Prosecutors say a for-profit Florida college used exotic dancers as admissions officers, falsified documents and coached students to lie on financial forms as it fraudulently obtained millions of dollars in federal money. The Florida attorney general and the US Attorney’s Office in Miami announced Wednesday that they were joining an ongoing civil lawsuit against FastTrain College and former owner Alejandro Amor, 56. FastTrain is now defunct. It operated seven Florida campuses and was based in Miami. The complaint says that from at least January 2009 through June 2012, FastTrain and Amor bilked the US Department of Education out of millions of dollars with falsified grant applications. The complaint says strippers on at least one campus tried to attract young male students.

BATS Faces Record SEC Fine Over Direct Edge’s Actions (WSJ)
Securities and Exchange Commission investigators are nearing a settlement of about $12 million to $13 million with BATS Global Markets Inc. over how its Direct Edge Holdings LLC exchanges handled customer orders, these people said. The current record fine for an exchange came in May 2013, when Nasdaq OMX Group Inc. agreed to pay $10 million to settle securities-law violations tied to its handling of the chaotic Facebook Inc. public offering a year earlier. The SEC’s Direct Edge investigation has focused on certain “order types,” instructions that exchanges provide to determine how customers’ buy and sell orders are handled. That includes instructions such as whether or when an order should be executed. Order types, which have proliferated in recent years, have come under increased scrutiny amid concerns that certain market players are gaining an advantage by getting more information than other traders about how order types work.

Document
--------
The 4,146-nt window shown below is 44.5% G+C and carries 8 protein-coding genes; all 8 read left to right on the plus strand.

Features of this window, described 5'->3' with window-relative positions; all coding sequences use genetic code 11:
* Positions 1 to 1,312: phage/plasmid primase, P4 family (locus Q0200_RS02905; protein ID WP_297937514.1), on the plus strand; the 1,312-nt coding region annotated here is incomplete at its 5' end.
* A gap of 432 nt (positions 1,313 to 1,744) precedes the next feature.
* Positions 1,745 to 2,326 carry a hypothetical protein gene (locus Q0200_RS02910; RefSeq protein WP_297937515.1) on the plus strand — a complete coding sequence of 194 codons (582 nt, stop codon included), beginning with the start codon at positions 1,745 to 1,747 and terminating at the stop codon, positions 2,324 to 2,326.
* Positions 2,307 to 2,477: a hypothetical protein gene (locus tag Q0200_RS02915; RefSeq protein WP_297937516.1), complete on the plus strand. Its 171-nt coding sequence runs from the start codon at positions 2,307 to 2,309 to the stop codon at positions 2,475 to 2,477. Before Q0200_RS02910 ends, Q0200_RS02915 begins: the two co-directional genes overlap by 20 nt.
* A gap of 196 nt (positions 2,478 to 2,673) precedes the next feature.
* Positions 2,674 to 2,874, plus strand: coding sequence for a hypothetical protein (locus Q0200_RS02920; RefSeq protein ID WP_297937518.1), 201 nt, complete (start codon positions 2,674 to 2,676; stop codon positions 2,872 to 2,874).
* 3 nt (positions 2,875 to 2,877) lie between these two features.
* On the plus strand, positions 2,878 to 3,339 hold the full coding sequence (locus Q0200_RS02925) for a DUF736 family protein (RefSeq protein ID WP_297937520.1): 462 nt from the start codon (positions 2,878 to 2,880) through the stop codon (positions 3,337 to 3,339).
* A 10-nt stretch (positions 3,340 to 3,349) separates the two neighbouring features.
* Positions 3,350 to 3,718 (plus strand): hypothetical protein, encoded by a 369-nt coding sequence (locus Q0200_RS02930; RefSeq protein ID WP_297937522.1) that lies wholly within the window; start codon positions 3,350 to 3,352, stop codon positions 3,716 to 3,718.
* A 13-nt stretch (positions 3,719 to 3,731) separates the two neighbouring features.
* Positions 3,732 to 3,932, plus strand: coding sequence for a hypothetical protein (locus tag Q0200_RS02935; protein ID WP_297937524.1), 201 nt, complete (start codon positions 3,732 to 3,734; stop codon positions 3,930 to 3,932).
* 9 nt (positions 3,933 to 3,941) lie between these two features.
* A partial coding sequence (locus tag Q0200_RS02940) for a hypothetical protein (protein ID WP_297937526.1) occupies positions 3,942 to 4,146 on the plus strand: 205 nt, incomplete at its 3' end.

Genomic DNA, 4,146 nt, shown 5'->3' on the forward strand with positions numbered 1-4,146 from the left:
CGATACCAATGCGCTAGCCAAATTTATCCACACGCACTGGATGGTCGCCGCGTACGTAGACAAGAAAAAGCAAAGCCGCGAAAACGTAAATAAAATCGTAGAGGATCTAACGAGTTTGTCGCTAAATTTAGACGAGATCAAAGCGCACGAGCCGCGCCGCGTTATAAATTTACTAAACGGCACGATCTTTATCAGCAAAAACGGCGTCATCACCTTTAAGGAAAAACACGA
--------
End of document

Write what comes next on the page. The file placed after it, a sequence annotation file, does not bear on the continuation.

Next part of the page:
Former Zillow worker sues over pen!s pic, culture of misogyny (NYP)
Zillow’s maps have no doubt featured a frat house or two, but an explosive lawsuit filed by a former employee claims the online real estate outfit actually operates out of one — “an ‘adult frat house’ where sexual harassment and misconduct are normalized, condoned, and promoted by male managers.” Male supervisors in Zillow’s Irvine, Calif., office “ranked [the former employee] according to her breast size, sent pictures of their penis to her, and demanded sexual gratification and obedience,” the suit, filed by Rachel Kremer in a California federal court, alleges. Kremer’s direct supervisor not only belittled her but harassed her, it is alleged. The supervisor nicknamed a new employee “Rachel 2.0” because he felt she was like “Rachel but with bigger breasts and less miles on her,” the suit claims. Zillow executives, moreover, reportedly boasted the office’s culture produced “more sexual encounters than” and its Tinder-like obsession with hooking up led to the office’s internal directory being called “Zinder,” Kremer, who worked at Zillow for 26 months, claims in the suit.